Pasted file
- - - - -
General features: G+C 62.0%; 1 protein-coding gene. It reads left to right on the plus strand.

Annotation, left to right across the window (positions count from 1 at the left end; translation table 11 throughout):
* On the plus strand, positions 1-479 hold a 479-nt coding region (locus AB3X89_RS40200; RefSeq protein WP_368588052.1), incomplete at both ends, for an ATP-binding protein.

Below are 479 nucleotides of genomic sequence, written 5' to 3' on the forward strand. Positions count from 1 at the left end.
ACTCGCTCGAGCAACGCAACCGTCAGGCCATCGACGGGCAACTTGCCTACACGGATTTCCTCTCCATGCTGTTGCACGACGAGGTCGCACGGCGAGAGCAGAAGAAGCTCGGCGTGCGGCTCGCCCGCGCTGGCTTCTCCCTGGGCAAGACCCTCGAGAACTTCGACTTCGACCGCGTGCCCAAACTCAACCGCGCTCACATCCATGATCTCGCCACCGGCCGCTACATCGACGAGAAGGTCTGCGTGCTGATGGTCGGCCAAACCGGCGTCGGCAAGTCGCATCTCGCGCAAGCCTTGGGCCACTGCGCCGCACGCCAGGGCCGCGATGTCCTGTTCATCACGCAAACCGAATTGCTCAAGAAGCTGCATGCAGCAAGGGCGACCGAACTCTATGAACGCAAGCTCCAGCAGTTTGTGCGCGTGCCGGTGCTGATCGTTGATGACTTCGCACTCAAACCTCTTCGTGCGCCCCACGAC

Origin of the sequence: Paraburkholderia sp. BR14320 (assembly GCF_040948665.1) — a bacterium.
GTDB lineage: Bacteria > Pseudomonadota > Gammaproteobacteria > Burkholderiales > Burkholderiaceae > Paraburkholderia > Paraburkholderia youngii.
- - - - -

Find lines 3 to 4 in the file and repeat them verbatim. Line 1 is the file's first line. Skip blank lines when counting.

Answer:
* On the plus strand, positions 1-479 hold a 479-nt coding region (locus AB3X89_RS40200; RefSeq protein WP_368588052.1), incomplete at both ends, for an ATP-binding protein.

Below are 479 nucleotides of genomic sequence, written 5' to 3' on the forward strand. Positions count from 1 at the left end.